Again, Gaultier uses the shape of the female body beautifully; the curved frame of the icon fits just beneath the curve of the breasts. An elderly Catholic couple next to me refused to be offended by the garment’s suggestion of the female form. “It’s beautiful,” said the gentleman.


The variety of garments inspired by nuns’ habits is even broader.


A 2014 Moschino creation by Rosella Jardini (a conservative black and white dress with a decidedly NOT conservative white hat) was inspired by the Sisters of Charity wimple. The seriousness of the sober, knee-length dress is leavened by the floppy wings of the hat and its enormous, soft white bow at the crown of the head. Other designers took the habit in different directions. Simple, sleek designs by Dolce and Gabbana and Cimone resemble Italian widow’s weeds as much as wimples, while Thom Browne designed a white-cross-embossed floor-length dress with intricate spirals quilting the bodice, all in black stitching. A Ricardo Tisci dress bears a bodice of glass stones across white shirting, and a black jersey veil that becomes a floor-length skirt if thrown off of the head. The sexiness of this ensemble can be turned up or off, depending on the wearer’s choice, but it shows that a moment of subversive fun can fundamentally change the way we see nuns and their bodies. If a habit is meant to conceal, these habits still exhibit a ton of personality.


Two of the most breathtaking dresses in the exhibit were never intended to be worn, at least not by a human. Tisci designed one for the statue of Our Lady of Graces in Pagianello, Italy. The other is an Yves St. Laurent garment for the statue of the Virgin del Rocio in the Chapelle of Notre-Dame de Compassion in Paris.



Tisci’s is a white gown, embroidered with gold thread and covered with a sky-blue cape embroidered in the same patterns. The work in these garments is painstaking, delicate, and surprising. If you look closely, you will see that the blue cape is not only beaded and embroidered with roses, but its satin is also patterned with rows of tiny stars, nodding to Mary’s role as Queen of Heaven. St. Laurent’s garment is even more impressive, in part because of a weighty, marine-inspired crown designed in collaboration with Goossens. The crown frames the face with three giant topaz-colored teardrop stones, embedded crystal stars, two baroque pearls where earrings should be, and a crest made of a giant fan coral rising out of golden seashells. (Mary’s role as Star of the Sea seems relevant to this imagining of her crown.) All of this is framed by a corona of spiky glass icicles. The gown beneath has long sleeves and intricate quilting, a sash of the same material, and a cape made of gold lace–textural and regal, it is truly a gown made for a Queen. The holy purpose of these garments differs in its ritual intention, but their aesthetics are matched by other gowns on display, especially those by Dior and Valentino.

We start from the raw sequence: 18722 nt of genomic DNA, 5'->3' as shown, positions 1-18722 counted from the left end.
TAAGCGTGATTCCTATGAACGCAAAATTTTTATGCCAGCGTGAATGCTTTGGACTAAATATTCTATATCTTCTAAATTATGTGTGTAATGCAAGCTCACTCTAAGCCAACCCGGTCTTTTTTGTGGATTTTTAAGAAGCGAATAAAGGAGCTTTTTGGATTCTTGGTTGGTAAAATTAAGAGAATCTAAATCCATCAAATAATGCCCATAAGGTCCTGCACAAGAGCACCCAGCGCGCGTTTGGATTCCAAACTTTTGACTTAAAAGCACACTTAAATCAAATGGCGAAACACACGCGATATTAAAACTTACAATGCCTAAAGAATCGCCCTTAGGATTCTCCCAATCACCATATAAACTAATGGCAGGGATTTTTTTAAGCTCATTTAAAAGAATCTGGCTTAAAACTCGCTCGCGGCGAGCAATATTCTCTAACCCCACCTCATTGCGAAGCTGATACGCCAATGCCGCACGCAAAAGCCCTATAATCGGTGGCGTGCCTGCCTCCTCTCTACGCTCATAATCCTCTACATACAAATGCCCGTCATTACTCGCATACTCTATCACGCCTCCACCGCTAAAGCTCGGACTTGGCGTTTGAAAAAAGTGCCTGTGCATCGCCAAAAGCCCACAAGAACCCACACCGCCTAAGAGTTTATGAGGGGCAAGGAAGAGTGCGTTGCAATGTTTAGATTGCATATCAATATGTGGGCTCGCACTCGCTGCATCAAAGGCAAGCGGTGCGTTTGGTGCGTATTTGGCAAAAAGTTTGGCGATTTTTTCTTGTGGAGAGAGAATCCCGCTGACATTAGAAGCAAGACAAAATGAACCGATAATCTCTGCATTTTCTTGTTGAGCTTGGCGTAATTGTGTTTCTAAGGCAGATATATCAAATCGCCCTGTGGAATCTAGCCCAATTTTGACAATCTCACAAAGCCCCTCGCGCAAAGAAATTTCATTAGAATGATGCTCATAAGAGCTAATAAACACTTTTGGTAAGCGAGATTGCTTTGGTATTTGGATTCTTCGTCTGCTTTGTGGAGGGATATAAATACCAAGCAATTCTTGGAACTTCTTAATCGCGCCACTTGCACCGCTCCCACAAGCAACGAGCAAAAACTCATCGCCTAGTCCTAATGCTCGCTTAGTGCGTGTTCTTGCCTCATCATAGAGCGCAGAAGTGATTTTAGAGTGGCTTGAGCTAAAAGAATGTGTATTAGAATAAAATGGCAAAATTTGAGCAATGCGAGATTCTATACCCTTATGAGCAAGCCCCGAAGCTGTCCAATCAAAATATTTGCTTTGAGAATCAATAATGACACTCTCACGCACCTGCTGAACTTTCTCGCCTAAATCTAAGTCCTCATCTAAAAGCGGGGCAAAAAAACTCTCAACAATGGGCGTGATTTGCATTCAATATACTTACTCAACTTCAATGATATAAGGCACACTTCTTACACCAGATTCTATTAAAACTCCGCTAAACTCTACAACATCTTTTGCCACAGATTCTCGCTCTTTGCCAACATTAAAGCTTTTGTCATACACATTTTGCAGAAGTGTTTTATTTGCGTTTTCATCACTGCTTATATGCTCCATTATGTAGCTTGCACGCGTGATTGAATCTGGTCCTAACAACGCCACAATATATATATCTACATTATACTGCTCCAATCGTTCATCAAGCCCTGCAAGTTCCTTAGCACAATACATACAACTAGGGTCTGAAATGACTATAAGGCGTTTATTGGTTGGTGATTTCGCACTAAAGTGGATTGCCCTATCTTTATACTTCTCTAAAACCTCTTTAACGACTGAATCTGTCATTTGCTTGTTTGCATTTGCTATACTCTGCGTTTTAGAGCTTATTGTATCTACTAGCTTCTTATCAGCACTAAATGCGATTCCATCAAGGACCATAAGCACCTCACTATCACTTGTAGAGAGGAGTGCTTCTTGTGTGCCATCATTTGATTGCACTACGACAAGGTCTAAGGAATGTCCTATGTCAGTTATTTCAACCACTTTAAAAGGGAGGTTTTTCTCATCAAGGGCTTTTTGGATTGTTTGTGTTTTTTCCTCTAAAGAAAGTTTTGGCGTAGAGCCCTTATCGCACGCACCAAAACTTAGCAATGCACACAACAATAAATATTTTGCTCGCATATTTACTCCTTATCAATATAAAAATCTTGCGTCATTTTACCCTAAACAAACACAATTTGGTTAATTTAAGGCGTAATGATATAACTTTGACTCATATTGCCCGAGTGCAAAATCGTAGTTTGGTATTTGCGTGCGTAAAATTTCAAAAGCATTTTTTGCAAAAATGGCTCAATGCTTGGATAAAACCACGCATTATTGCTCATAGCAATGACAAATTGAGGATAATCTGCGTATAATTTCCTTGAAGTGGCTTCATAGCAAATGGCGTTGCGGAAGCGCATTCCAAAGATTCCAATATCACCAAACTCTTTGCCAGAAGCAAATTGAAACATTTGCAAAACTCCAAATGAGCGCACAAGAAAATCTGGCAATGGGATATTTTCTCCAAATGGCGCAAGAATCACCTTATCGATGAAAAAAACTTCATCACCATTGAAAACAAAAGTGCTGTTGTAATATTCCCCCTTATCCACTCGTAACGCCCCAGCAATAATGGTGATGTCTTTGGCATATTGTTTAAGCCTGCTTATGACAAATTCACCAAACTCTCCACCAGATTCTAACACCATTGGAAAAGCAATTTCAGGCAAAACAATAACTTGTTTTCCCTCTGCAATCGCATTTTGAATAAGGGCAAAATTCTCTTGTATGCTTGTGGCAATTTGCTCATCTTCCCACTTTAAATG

There are so many exquisite moments of fashion here. A Dior by Galliano design based on the Pope’s mitre and cope puts Rihanna’s Met Gala outfit to shame.

The Galliano is hand-embroidered with dazzling motifs, including a cross on the back, and lettering at the hem which, the curators point out, reads “Dieu est mon Maitre” (God is my Master.)

There is a beautifully draped collection of Rodarte dresses inspired by Bernini’s Ecstasy of St. Theresa, as if an array of St. Theresas came to rest together for a moment.

The most beautiful of them is a pink chiffon dress with a gold metal breastplate exploding with golden rays at the abdomen. The Mulleavy sisters, who direct Rodarte, bring an important female history to light here, making a woman’s revelations central to their narrative of Catholic experience.


A relatively simple dress by Jeanne Lanvin honoring Fra Angelico was one of my favorites; blue silk crepe georgette fabric is studded with gold and silver paillettes. Perhaps it is its association with Brother Angel that makes this dress so emotional for me.

I spent many hours in the Fra Angelico exhibit in this same section of the museum in 2005-2006, and angels in those paintings directly inspired this dress. Like the exhibit in the Cloisters, this one gains by the juxtaposition of its gems within the existing collection: a Thierry Mugler Virgin Mary dress rising above the entrance to the Lehman collection, an Alexander McQueen/Shaun Leane rose-and-thorns headdress and rose-studded torso carapace next to a reliquary arm of St. Valentine from the 14th century.


I haven’t yet addressed my very favorite piece, an Ex Voto dress by Jean-Paul Gaultier, assembled with real tin Ex Voto pieces crocheted into a tunic, with a witty juxtaposition of their symbols over the real body. The right breast is covered by a sacred heart, the left by a tin plate with two breasts, the abdomen with a tiny baby, the vulva with a heart, mimicking its shape and suggesting that sexuality should be about love.


All around that heart, ex votos of men and children form a family. Over the wearer’s heart is a lenticular-printed image of Christ, a technology that is often used in kitschy representations of the saints, but which often enables deep devotion nonetheless. In this playful and frankly beautiful ensemble, Gaultier takes the body-made-symbol and returns the symbols to the body, showing us just how vital and physical Catholic practice can be.


Susan L. Miller is the author of Communion of Saints: Poems, and has poems in the anthologies Collective Brightness: LGBTIQ Poets on Faith, Religion, and Spirituality and St. Peter’s B-List: Contemporary Poems Inspired by the Saints. She teaches creative writing at Rutgers University and lives in Brooklyn, NY, with her family.

Photographs are her own.